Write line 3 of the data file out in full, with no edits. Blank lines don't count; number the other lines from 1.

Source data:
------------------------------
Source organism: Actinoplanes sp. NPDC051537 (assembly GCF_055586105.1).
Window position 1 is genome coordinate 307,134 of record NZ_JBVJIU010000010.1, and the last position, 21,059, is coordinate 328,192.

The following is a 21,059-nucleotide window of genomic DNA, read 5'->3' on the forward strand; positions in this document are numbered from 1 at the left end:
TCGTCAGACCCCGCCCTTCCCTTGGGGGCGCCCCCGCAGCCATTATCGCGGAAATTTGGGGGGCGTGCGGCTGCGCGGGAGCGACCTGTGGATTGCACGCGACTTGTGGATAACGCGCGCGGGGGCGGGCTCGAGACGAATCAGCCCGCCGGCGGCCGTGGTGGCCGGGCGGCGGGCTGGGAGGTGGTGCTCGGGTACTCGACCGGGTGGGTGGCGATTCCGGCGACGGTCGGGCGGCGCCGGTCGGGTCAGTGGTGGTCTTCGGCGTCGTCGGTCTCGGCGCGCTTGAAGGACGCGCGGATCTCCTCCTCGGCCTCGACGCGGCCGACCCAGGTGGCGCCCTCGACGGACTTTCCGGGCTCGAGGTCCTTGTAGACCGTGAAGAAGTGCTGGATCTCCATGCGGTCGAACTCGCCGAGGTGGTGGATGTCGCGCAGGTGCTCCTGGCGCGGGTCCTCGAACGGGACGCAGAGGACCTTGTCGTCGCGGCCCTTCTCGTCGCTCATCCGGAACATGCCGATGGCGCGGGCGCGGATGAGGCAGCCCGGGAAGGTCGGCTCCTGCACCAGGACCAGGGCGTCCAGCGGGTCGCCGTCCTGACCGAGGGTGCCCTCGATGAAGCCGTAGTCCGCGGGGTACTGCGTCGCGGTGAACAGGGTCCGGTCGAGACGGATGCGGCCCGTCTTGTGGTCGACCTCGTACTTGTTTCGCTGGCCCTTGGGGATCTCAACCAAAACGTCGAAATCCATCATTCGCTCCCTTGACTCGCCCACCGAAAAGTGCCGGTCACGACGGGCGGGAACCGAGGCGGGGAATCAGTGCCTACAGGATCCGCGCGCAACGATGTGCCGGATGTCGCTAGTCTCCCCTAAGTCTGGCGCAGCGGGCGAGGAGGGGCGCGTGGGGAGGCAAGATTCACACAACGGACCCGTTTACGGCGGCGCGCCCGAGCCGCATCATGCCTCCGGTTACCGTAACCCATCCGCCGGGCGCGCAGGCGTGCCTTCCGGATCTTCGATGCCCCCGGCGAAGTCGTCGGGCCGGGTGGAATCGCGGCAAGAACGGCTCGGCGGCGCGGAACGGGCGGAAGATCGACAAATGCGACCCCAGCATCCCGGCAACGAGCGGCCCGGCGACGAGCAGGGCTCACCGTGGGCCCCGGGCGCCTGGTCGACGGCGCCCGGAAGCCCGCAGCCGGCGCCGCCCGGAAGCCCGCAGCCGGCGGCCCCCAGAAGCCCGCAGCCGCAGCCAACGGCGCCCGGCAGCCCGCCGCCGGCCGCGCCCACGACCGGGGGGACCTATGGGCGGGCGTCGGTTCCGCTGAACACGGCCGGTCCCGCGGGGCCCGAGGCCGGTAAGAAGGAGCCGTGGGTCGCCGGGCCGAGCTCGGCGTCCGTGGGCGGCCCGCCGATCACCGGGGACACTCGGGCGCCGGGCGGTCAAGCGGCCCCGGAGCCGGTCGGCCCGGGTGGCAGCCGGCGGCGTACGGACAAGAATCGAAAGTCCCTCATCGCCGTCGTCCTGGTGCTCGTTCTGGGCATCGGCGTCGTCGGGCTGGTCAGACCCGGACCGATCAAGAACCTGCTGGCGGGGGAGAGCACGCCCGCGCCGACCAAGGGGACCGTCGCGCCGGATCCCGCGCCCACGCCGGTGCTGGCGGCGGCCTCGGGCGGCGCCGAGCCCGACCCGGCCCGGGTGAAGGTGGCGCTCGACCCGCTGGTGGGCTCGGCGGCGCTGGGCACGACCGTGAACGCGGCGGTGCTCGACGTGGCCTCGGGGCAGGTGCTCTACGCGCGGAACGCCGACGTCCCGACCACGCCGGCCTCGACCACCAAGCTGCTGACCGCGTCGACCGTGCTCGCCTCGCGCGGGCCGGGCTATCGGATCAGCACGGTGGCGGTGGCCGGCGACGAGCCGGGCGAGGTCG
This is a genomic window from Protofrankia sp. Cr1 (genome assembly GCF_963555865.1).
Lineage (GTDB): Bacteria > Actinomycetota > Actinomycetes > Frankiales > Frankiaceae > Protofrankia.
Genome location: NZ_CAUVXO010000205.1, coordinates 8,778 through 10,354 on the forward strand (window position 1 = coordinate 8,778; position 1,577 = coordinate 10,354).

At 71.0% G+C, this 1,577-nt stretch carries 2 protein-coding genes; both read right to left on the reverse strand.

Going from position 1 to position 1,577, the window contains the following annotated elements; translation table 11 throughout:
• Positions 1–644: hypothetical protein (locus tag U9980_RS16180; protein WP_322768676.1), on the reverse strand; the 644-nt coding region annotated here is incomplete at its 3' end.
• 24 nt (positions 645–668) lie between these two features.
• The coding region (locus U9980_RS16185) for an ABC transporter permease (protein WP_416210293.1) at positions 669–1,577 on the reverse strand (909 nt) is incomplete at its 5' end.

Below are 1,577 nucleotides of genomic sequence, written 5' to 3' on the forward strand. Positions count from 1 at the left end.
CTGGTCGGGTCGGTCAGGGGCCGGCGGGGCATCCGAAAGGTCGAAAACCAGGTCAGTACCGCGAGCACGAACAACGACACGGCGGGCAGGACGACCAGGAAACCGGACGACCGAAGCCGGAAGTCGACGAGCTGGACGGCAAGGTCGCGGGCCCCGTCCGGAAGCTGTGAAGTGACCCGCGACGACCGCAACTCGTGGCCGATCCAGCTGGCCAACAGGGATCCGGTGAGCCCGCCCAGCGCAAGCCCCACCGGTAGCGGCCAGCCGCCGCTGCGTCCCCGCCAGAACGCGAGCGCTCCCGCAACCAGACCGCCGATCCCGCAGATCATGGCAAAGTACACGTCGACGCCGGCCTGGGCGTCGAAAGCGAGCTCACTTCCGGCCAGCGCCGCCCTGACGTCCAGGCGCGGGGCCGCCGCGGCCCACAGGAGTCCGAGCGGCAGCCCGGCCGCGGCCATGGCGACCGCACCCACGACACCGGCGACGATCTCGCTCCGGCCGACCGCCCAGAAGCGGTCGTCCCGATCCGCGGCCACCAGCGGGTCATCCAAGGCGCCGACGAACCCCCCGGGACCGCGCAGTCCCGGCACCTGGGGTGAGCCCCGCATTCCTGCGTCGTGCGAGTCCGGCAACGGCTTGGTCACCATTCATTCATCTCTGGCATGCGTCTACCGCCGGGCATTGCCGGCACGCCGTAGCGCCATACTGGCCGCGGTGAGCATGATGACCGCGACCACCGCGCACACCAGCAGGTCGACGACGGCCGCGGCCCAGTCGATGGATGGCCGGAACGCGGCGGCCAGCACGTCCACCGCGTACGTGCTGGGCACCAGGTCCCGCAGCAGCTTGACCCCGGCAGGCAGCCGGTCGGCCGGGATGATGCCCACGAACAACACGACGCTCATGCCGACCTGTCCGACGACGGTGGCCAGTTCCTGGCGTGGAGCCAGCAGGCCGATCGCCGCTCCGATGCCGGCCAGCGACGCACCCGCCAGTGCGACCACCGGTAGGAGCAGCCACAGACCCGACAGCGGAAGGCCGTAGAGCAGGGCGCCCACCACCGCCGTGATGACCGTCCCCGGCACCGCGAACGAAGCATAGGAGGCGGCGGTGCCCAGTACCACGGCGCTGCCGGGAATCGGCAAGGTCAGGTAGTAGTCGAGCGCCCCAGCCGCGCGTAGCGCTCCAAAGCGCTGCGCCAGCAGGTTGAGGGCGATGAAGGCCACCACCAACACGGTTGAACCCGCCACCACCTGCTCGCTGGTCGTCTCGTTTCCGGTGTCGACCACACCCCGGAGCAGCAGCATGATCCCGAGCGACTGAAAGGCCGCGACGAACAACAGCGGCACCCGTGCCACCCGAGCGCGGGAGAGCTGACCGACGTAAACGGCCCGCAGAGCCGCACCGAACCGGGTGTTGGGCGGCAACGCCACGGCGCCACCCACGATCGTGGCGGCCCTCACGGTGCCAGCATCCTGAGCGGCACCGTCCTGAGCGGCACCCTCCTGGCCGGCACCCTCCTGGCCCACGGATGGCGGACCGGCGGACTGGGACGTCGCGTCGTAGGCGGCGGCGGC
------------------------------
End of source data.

The following is a 21,059-nucleotide window of genomic DNA, read 5'->3' on the forward strand; positions in this document are numbered from 1 at the left end: